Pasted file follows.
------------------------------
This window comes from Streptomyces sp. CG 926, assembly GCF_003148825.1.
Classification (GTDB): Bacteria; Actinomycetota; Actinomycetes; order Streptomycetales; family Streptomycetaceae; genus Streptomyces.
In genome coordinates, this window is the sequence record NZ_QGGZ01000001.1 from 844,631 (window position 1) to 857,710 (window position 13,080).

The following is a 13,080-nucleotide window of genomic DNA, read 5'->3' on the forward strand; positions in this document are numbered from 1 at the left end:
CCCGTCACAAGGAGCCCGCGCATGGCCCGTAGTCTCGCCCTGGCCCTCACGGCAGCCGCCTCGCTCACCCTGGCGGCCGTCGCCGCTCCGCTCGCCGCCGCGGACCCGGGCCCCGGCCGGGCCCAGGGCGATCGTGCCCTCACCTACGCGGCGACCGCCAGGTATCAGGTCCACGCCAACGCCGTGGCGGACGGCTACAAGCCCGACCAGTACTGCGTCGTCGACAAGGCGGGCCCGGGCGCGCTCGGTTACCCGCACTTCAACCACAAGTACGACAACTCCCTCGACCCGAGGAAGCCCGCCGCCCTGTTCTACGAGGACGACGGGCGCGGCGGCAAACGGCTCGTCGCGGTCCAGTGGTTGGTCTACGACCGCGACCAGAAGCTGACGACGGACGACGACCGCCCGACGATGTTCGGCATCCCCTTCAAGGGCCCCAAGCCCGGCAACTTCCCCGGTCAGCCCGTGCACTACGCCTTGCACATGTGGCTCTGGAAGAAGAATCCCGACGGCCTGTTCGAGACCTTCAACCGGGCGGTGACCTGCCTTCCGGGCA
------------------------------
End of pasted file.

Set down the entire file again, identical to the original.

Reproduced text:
This window comes from Streptomyces sp. CG 926, assembly GCF_003148825.1.
Classification (GTDB): Bacteria; Actinomycetota; Actinomycetes; order Streptomycetales; family Streptomycetaceae; genus Streptomyces.
In genome coordinates, this window is the sequence record NZ_QGGZ01000001.1 from 844,631 (window position 1) to 857,710 (window position 13,080).

The following is a 13,080-nucleotide window of genomic DNA, read 5'->3' on the forward strand; positions in this document are numbered from 1 at the left end:
CCCGTCACAAGGAGCCCGCGCATGGCCCGTAGTCTCGCCCTGGCCCTCACGGCAGCCGCCTCGCTCACCCTGGCGGCCGTCGCCGCTCCGCTCGCCGCCGCGGACCCGGGCCCCGGCCGGGCCCAGGGCGATCGTGCCCTCACCTACGCGGCGACCGCCAGGTATCAGGTCCACGCCAACGCCGTGGCGGACGGCTACAAGCCCGACCAGTACTGCGTCGTCGACAAGGCGGGCCCGGGCGCGCTCGGTTACCCGCACTTCAACCACAAGTACGACAACTCCCTCGACCCGAGGAAGCCCGCCGCCCTGTTCTACGAGGACGACGGGCGCGGCGGCAAACGGCTCGTCGCGGTCCAGTGGTTGGTCTACGACCGCGACCAGAAGCTGACGACGGACGACGACCGCCCGACGATGTTCGGCATCCCCTTCAAGGGCCCCAAGCCCGGCAACTTCCCCGGTCAGCCCGTGCACTACGCCTTGCACATGTGGCTCTGGAAGAAGAATCCCGACGGCCTGTTCGAGACCTTCAACCGGGCGGTGACCTGCCTTCCGGGCA